He’s back! It all seems like a distant memory, watching him drive off into the sunset (actually it was lunchtime) on his little 125cc scooter, with his suitcase strapped precariously to the back with elastic bungy ties. This post is all about living apart, retro phones and turning splash pools into ponds. Let’s proceed.
He was bound for England. Don’t you think that sounds so beautifully old fashioned? It conjures up images of tweed jackets, leather suitcases and aviation goggles. In reality he was heading to one of the worst airports in Europe (no joke) with his plastic hand luggage, to catch a budget flight and pay through the nose for a cup of tea.
As I stood there waving him off, I wiped a tear from my cheek whilst wondering which bikini to wear to the beach…only kidding. Seriously, I was sad.
I mournfully headed inside, made myself a cup of tea and paced around a bit. Next, I moved my pillow to his side of the bed – it seemed like the right thing to do. At a loss, I held one of his t-shirts up to my face whilst inhaling the fond scent of him. Then I decided that his t-shirt was well over-due a wash.
The first week was tough. I cried and talked it through with Dora-dog; she felt really upset too. We didn’t know what to do with ourselves.
Why we were living apart for 5 weeks…
Mr Sidestepping Normal was heading back to England for some proper work. The kind of work where you actually get paid real money. He had started a job here in Crete at the beginning of the season, but… let’s just say it didn’t work out. He floated to another job, but that didn’t work out either.
The situation had left him feeling down. For the first time since I’ve known him, he was lacking confidence; It was painful to watch.
When the opportunity arose for him to work some holiday cover in England for 5 weeks, he took it straight away. When we used to live in the UK, Mr Sidestepping Normal worked evenings in a veterinary practice, in addition to running his dog walking business. Animals are what he know’s best. Give him a coughing cat or a unruly dog and he’s on the case. Give him an obnoxious owner and he’s in his element.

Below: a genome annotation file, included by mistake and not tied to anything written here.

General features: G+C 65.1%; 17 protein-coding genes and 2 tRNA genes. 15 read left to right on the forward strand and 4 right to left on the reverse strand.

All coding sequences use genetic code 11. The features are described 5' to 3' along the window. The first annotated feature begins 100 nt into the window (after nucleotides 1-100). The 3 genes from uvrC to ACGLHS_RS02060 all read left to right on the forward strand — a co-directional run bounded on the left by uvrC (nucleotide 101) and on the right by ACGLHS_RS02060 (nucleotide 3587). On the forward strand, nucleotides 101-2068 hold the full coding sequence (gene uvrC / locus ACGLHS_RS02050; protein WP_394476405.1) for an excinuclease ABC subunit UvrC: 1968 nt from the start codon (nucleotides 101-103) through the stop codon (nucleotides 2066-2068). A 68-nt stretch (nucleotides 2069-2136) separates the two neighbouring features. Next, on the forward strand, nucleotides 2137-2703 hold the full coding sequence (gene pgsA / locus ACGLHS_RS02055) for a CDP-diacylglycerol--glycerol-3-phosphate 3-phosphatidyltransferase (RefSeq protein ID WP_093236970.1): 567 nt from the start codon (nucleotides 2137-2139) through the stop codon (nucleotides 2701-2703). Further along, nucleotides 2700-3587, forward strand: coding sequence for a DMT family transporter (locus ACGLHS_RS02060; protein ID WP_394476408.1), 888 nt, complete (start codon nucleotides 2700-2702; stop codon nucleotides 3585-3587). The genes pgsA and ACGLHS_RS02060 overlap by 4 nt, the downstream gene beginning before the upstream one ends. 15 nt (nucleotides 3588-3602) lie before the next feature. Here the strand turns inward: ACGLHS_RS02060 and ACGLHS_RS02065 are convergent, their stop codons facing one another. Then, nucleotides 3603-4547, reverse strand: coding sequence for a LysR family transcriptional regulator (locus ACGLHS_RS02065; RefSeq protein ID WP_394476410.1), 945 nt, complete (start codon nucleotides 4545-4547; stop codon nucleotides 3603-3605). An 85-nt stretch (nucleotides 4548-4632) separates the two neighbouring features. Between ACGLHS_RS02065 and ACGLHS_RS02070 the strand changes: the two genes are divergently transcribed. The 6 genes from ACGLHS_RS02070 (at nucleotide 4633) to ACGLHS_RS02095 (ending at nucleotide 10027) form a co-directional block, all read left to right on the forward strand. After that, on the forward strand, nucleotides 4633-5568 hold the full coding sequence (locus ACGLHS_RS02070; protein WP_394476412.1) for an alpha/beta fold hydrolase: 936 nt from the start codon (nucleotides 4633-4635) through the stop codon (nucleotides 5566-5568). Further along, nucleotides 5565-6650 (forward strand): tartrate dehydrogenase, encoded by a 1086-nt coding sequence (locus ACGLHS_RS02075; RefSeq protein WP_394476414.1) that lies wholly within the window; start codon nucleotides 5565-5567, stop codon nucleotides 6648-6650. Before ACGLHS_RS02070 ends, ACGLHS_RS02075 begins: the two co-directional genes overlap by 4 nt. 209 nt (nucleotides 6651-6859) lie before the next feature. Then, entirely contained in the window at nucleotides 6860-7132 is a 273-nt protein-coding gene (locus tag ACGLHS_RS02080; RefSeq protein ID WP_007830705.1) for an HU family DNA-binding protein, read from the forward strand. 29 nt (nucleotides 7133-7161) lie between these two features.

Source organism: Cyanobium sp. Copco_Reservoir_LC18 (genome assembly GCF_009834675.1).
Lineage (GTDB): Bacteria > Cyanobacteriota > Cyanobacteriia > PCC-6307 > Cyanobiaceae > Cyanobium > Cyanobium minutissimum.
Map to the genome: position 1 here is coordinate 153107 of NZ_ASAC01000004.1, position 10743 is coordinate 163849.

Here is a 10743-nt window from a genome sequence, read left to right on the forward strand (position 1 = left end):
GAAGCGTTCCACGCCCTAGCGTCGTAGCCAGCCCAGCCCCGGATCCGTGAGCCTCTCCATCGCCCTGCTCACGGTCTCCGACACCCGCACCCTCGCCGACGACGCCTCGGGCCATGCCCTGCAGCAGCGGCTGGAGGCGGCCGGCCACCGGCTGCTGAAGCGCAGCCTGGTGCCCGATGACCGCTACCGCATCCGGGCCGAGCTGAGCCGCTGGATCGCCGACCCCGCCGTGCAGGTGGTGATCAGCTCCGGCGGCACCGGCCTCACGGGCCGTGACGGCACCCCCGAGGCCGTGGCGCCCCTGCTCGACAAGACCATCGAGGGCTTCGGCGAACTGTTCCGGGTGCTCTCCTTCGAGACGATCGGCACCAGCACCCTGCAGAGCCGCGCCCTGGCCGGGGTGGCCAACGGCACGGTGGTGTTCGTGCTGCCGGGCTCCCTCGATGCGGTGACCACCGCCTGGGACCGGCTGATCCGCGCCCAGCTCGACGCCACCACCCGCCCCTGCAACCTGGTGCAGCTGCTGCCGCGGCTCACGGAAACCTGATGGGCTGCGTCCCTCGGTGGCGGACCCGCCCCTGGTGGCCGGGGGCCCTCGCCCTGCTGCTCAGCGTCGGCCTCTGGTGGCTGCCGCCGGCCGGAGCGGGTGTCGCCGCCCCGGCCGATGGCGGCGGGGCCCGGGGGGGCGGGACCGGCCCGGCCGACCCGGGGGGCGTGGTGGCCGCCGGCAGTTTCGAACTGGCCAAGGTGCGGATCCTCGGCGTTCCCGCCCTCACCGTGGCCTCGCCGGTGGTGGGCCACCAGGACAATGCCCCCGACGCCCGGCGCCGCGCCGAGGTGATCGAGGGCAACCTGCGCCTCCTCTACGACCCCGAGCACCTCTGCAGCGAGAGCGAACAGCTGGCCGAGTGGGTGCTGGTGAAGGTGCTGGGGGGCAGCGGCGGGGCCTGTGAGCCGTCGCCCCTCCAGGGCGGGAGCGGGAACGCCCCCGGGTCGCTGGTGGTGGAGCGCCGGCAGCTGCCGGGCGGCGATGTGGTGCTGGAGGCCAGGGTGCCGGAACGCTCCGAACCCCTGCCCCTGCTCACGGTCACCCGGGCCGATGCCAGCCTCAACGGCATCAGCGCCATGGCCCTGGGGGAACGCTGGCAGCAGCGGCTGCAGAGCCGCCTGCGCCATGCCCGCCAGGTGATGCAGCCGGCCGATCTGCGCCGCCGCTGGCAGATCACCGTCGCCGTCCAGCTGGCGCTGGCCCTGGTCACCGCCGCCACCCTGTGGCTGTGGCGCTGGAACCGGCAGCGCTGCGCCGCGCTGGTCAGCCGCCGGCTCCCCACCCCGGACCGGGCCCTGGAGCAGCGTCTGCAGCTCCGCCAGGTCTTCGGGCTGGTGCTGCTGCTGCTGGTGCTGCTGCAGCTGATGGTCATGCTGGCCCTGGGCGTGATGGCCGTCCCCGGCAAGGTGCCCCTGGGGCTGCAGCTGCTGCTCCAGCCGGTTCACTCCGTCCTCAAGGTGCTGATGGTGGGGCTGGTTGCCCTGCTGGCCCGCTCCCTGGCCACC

We knew it would be tough living apart, but he would earn real wages instead of the pittance that jobs pay here. Whats more, he would be working in an environment where he is valued and has experience and knowledge.
So, in a nutshell, that’s how we get to the part where I’m waving him off, a white handkerchief in my hand, floating in the breeze… Ok. There was no white handkerchief, but if I had one I would have waved it, plus handkerchiefs are very environmentally friendly.
Working in Greece vs working in England…
We always knew it would be difficult to find work in Greece, it’s the primary question everyone asked us when we told them about our plans to move here. In actual fact, finding work wasn’t the difficult part, adjusting to the way people work here was the difficulty.
Over the last 6 months, we’ve both tried out various different jobs. From a bicycle tour job, shop work, waitressing, agricultural work, you name it, we’ve tried it. We’ve been praised, reprimanded, payed a pittance and not payed at all. We’ve felt worthless, needed and dejected.
We never valued the fairness and security of working In England. Similarly, we never realised how protected we were. In England you get payed the minimum wage (not under it) and you have sick pay and rights. We took it all for granted and now it seems so fantastic. But on the flip side, we get to go to the beach every day and our quality of life is so much better…
My routine whilst living apart…
Everything about my existence seemed upside down. I was living in our friends dilapidated apartment whilst we rented our home to friends and family. My husband had gone for 5 weeks, and I was living and working in a new country with a foreign language and very few friends. I felt extremely lonely and my only real solace was the routine that ate the days away. Plus, sitting on you tube watching videos of cute puppies and kittens really helped. Give it a try.
I’ll give you an insight into my repetitive routine, it went something like this. In the morning I’d rise with the alarm on my Nokia C2-01 (2011 model.) Did I mention that Mr SN blew up my smart phone when we first arrived in Crete? There was smoke, and a bang and a burn-y smell. It was quite impressive. In denial, he tried to charge it. Guess what? Nothing happened. Since then, I’ve been the proud owner of my little plastic Nokia. It rings, it texts (no whatsap) and it has a 3.2 mega pixel camera, which is proudly written on the back. For those of you (us) that don’t know much about phone cameras; it’s grainy. On the up-side, the battery lasts forever.